Critical Perspectives on Accounting
Daniel Martinez, HEC Paris
Dean Neu, York University
Abu Rahaman, University of Calgary
Fernanda Sauerbronn, Universidade Federal do Rio de Janeiro
Despite our belief in a ‘community of critical accounting scholars’, critical accounting scholarship is partitioned, bounded and stratified in many of the same ways that are other forms of academic research. Critical accounting research is bounded by what counts as acceptable research, by the theorists that it must engage with, and by how research must be positioned to be deemed to make a contribution (Gendron & Rodrigue, 2019). This special issue is a call to break these boundaries and to engage with the ‘South’ on its own terms.
The special issue aspires to be part of a larger program of “epistemic disobedience” (Quijano, 1992; Mignolo, 2011) that exposes us to “alternatives of inquiry and forms of engagement” (Sauerbronn et al., in press) and that challenges the colonial legacies that inform the production of accounting research. Our objective is to incite research that is sensitive to the lived experiences and research traditions that abound in the South and to encourage conversations about what counts as useful research. For the special issue editors, the notion of useful includes research that explicitly considers how accounting ‘works’ in non-North settings. Similarly, research that starts from conceptual and methodological traditions whose genealogy is not tethered to the canonical texts of Western thought creates the opportunity to move beyond the all-to-common North-South, center-periphery knowledge relationships. Finally, research that explicitly makes visible the ‘biases’ of North-centric research offers an important corrective to prevailing norms of critical accounting research. Stated simply, the special issue is a call to decolonize accounting and to expose critical accounting research to forms of injurious engagement that are under-valued and underrepresented within our community.
While our call aims to decolonize and destabilize critical accounting research, Critical Perspectives on Accounting, since its first editorial three decades ago, has sought to encourage these very sorts of research and to provide a space for “new forms of dialogue and tolerance;” and for research that is “eclectic and interdisciplinary” (Cooper & Tinker, 1990). This call for papers on the South is both a continuation of these efforts and a call to do critical accounting research differently.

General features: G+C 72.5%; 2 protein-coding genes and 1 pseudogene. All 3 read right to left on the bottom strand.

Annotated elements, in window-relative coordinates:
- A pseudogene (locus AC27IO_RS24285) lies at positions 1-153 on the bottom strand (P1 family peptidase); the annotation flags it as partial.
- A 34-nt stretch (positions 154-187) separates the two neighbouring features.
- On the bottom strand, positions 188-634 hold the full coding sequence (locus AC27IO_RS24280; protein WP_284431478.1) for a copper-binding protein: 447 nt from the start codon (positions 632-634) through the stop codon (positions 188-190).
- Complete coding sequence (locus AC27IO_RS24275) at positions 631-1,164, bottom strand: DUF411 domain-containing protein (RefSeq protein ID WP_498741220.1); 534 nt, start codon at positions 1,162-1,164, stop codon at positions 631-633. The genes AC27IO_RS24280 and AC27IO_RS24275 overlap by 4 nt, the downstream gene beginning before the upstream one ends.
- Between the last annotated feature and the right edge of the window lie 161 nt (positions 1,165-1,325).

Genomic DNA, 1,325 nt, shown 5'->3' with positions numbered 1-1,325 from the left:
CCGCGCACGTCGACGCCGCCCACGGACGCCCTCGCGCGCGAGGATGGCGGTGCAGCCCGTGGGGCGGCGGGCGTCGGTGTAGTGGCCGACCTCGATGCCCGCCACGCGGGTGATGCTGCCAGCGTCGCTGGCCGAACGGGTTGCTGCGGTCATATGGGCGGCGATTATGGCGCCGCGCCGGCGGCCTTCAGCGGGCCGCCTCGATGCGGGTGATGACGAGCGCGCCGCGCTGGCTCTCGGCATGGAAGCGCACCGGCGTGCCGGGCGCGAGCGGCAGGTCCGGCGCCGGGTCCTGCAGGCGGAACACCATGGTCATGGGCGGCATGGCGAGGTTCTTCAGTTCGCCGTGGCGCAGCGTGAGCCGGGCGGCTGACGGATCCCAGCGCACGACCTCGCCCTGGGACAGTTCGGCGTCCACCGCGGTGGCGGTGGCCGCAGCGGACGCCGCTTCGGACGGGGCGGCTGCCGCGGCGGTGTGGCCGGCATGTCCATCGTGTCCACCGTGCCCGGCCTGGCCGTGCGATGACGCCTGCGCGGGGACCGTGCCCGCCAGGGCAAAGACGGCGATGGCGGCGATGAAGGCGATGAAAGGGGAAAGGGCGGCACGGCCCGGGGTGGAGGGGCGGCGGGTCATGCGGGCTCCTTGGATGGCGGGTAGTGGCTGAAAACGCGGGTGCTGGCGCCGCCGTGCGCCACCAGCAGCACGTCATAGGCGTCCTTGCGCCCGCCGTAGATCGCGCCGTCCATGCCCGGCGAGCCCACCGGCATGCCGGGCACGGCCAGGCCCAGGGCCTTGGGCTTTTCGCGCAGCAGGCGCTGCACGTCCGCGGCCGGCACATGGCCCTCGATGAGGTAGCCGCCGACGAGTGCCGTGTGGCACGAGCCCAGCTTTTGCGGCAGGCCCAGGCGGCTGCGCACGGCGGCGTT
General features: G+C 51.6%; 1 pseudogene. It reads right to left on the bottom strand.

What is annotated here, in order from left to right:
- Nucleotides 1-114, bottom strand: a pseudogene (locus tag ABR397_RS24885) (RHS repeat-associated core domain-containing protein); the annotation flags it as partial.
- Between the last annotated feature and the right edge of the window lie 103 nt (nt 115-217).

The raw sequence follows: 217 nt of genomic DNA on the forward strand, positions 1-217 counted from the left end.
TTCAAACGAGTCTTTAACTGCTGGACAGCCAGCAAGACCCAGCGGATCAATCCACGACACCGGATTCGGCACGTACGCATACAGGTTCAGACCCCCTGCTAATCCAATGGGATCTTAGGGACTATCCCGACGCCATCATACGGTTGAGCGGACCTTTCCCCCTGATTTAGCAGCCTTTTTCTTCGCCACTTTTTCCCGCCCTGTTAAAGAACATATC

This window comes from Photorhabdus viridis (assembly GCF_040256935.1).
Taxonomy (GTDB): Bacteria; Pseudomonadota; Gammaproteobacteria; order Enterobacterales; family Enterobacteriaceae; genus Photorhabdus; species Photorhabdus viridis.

Submissions that engage with Southern accounts in all its forms are welcome. We are open to submissions that investigate any type of setting and engage with any intellectual and research tradition from the South. Authors should also not feel obliged to justify the significance of the research tradition by referencing North-specific canonical texts, problematics, and definitions of accounting. More specifically, the special issue is an opportunity for authors to share the ecosystem of concepts, epistemologies, methodologies, literatures, oral traditions, and practices that are part of their critical accounting research tradition with the international critical accounting community.
We expect to hold an online workshop in June 2022. Authors interested in submitting their article to the workshop can contact the guest editors and submit a draft by April 8, 2022. Articles selected to present at the workshop will be invited to submit a revised version to the special issue and follow the normal review process. Participation in the workshop is however not mandatory for submission to the special issue.
The deadline for submissions to this special issue is December 30, 2022. Manuscripts should be submitted electronically via https://www.journals.elsevier.com/critical-perspectives-on-accounting. Given the aim of the special issue, papers can be submitted in English, Portuguese, Spanish, or French (please contact the editors if you want to submit in a language other than these). Once the manuscript has gone through the review process and been selected for publication in the special issue, its authors will need to translate it into English before publication. The translation to English will be at the authors’ expense. It is expected that the quality of the translation will meet proper standards and will as such be subject to a validation process by the editors. While the English version of the manuscript will be published in the special issue, the submission in its original language will be published as supplementary online material. More information on the journal’s language policy can be found in Andrew, Cooper, and Gendron (2020).
It is anticipated that this special issue will be published in 2024-25.
Please direct any enquiries you may have about the special issue to all the editors:
- Daniel Martinez firstname.lastname@example.org
- Dean Neu email@example.com
- Abu Rahaman firstname.lastname@example.org
- Fernanda Sauerbronn email@example.com
Andrew, J., Cooper, C., & Gendron, Y. (2020). Addressing the English language hegemony problem in academia: An ongoing experiment and preliminary policy. Critical Perspectives on Accounting, 69, Article 102127. https://doi.org/10.1016/j.cpa.2019.102127
Cooper, D. J., & Tinker, T. (1990). Editorial. Critical Perspectives on Accounting, 1(1), 1–3.
Gendron, Y., & Rodrigue, M. (2019). On the centrality of peripheral research and the dangers of tight boundary gatekeeping. Critical Perspectives on Accounting, 1–17. http://doi.org/10.1016/j.cpa.2019.02.003
Mignolo, W. D. (2011). Epistemic disobedience and the decolonial option: A manifesto. Transmodernity (Fall), 44-66.
Quijano, A. (1992). Colonialidad y modernidad/racionalidad. Perú Indígena, 13(29), 11-20
Sauerbronn, F. F., Ayres, R. M., da Silva, C. M., & Lourenço, R. L. (in press). Decolonial studies in accounting? Emerging contributions from Latin America. Critical Perspectives on Accounting. https://doi.org/10.1016/j.cpa.2020.102281